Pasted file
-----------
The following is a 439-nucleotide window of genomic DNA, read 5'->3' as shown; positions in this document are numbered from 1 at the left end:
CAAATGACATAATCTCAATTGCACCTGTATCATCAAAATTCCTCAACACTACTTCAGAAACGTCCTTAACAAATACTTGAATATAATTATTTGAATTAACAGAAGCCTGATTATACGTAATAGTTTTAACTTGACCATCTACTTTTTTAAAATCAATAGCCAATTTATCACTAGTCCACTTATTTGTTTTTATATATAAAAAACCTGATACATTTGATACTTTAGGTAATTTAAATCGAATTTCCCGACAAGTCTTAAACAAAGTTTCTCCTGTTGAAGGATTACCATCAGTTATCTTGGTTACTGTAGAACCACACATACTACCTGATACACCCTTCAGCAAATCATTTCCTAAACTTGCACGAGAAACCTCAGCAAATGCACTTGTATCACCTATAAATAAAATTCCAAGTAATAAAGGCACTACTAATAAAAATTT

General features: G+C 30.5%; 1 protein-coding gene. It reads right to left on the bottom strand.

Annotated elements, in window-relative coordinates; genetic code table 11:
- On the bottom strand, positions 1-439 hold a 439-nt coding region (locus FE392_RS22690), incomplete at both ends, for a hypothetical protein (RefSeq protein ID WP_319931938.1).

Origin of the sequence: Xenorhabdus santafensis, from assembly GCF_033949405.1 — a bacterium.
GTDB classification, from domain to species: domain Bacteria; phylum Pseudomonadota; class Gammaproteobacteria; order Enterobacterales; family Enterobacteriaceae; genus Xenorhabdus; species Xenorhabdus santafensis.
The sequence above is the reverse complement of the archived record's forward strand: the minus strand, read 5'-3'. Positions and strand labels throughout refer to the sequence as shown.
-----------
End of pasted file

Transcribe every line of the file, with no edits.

The following is a 439-nucleotide window of genomic DNA, read 5'->3' as shown; positions in this document are numbered from 1 at the left end:
CAAATGACATAATCTCAATTGCACCTGTATCATCAAAATTCCTCAACACTACTTCAGAAACGTCCTTAACAAATACTTGAATATAATTATTTGAATTAACAGAAGCCTGATTATACGTAATAGTTTTAACTTGACCATCTACTTTTTTAAAATCAATAGCCAATTTATCACTAGTCCACTTATTTGTTTTTATATATAAAAAACCTGATACATTTGATACTTTAGGTAATTTAAATCGAATTTCCCGACAAGTCTTAAACAAAGTTTCTCCTGTTGAAGGATTACCATCAGTTATCTTGGTTACTGTAGAACCACACATACTACCTGATACACCCTTCAGCAAATCATTTCCTAAACTTGCACGAGAAACCTCAGCAAATGCACTTGTATCACCTATAAATAAAATTCCAAGTAATAAAGGCACTACTAATAAAAATTT

General features: G+C 30.5%; 1 protein-coding gene. It reads right to left on the bottom strand.

Annotated elements, in window-relative coordinates; genetic code table 11:
- On the bottom strand, positions 1-439 hold a 439-nt coding region (locus FE392_RS22690), incomplete at both ends, for a hypothetical protein (RefSeq protein ID WP_319931938.1).

Origin of the sequence: Xenorhabdus santafensis, from assembly GCF_033949405.1 — a bacterium.
GTDB classification, from domain to species: domain Bacteria; phylum Pseudomonadota; class Gammaproteobacteria; order Enterobacterales; family Enterobacteriaceae; genus Xenorhabdus; species Xenorhabdus santafensis.
The sequence above is the reverse complement of the archived record's forward strand: the minus strand, read 5'-3'. Positions and strand labels throughout refer to the sequence as shown.